Accessing Campscapes: Inclusive Strategies for Using European Conflicted Heritage (iC-ACCESS)
Project Leaderr.firstname.lastname@example.orgAmsterdam School for Heritage, Memory and Material Culture, University of AmsterdamThe Netherlands
email@example.comFreie Universität BerlinGermany
firstname.lastname@example.orgNorwegian University of Science and TechnologyNorway
email@example.comStaffordshire UniversityUnited Kingdom
firstname.lastname@example.orgUniversity of West BohemiaCzech Republic
email@example.comUniversitat Pompeu Fabra, BarcelonaSpain
Accessing Campscapes: Inclusive Strategies for Using European Conflicted Heritage’ (iC-ACCESS) looks at traces of the 20th century mass violence and terror, as tangible reminders of the “age of extremes” and their present uses in (trans)national contexts. In most post-war European countries former Nazi internment camps have become icons of antifascist resistance and the Holocaust, and they have played a consistent role in postwar European memory of totalitarianism and genocide. In the Eastern European centre of the Holocaust and Communist terror, many former ‘terrorscapes’ are still contested spaces where consecutive internments of prisoners by occupying powers and authoritarian regimes transformed the victims of one event into the persecutors of another. This entanglement of remembering with forgetting and the silencing of competing narratives (commonplace in relation to completely unknown forms of historical injustice) show the strong connection between heritage, storytelling and the politics of identity. This poses a serious challenge to museums, remembrance institutions, civil society organizations, social activists, critical academics and educators tasked with the development of new and alternative narratives to make such spaces ever more relevant.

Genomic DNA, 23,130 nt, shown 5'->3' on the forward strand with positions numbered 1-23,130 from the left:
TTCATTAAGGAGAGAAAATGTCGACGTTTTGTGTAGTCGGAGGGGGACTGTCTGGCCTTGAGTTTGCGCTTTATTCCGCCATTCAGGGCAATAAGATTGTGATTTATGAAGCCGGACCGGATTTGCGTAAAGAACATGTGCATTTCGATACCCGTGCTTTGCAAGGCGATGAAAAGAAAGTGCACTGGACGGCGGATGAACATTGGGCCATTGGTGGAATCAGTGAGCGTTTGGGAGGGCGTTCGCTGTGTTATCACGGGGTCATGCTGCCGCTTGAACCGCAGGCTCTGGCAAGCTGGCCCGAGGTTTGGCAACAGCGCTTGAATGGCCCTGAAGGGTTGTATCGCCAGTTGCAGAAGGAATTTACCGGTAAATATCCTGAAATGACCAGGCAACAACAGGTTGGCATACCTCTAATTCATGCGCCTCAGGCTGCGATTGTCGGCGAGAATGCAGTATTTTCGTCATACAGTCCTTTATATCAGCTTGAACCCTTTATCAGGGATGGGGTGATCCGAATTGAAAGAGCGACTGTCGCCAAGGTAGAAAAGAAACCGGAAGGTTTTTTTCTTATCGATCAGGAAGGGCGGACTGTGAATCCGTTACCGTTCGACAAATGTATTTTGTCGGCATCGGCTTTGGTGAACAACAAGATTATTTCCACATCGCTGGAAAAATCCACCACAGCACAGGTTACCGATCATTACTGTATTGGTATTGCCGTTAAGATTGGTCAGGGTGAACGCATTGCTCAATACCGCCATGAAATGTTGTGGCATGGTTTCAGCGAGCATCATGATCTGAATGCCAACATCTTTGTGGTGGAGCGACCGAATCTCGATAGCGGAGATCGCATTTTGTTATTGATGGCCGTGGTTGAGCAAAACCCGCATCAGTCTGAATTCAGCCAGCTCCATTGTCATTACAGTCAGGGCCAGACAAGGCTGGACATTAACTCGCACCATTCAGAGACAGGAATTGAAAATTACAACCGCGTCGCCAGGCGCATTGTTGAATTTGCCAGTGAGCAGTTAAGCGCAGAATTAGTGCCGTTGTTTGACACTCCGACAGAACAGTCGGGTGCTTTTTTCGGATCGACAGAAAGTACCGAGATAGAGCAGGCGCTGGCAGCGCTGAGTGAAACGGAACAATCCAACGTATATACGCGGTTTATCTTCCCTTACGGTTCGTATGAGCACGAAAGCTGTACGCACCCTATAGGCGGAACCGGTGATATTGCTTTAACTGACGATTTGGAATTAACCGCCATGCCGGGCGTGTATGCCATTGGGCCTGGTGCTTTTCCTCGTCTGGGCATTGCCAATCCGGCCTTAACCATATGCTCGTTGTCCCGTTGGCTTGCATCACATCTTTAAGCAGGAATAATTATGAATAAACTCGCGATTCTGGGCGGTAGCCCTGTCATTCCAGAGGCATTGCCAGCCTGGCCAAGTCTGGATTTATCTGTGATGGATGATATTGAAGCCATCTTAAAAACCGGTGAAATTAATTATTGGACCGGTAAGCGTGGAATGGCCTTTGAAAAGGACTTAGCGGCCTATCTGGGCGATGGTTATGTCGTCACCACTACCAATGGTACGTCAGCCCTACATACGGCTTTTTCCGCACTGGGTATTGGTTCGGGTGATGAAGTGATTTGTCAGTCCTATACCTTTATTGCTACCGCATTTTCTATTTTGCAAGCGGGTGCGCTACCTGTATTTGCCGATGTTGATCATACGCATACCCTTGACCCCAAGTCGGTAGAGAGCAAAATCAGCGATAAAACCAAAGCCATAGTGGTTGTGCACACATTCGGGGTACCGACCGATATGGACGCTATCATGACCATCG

AP 1: Dirk Mulder, Director, Kamp Westerbork, The Netherlands. Email: firstname.lastname@example.org.
AP 2: Dr. Edward Kopówka, The Museum of Struggle and Martyrdom Treblinka, Poland. Email: email@example.com.
AP 3: Natasa Jovicic, Director, Jasenovac Memorial Site, Croatia. Email: firstname.lastname@example.org
AP 4: Lubomíra Hédlová, Art Collection and Exhibition Curator, Lidice Memorial, Czech Republic. Email: email@example.com
AP 5: Stephanie Billib, Press and Publications Officer, Bergen-Belsen Memorial, Germany. Email: firstname.lastname@example.org
AP 6: Jane Jørstad, Director, Falstad Centre, Norway. Email: email@example.com
AP 7: Mikuláš Kroupa, Director Post Bellum, Czech Republic. Email: firstname.lastname@example.org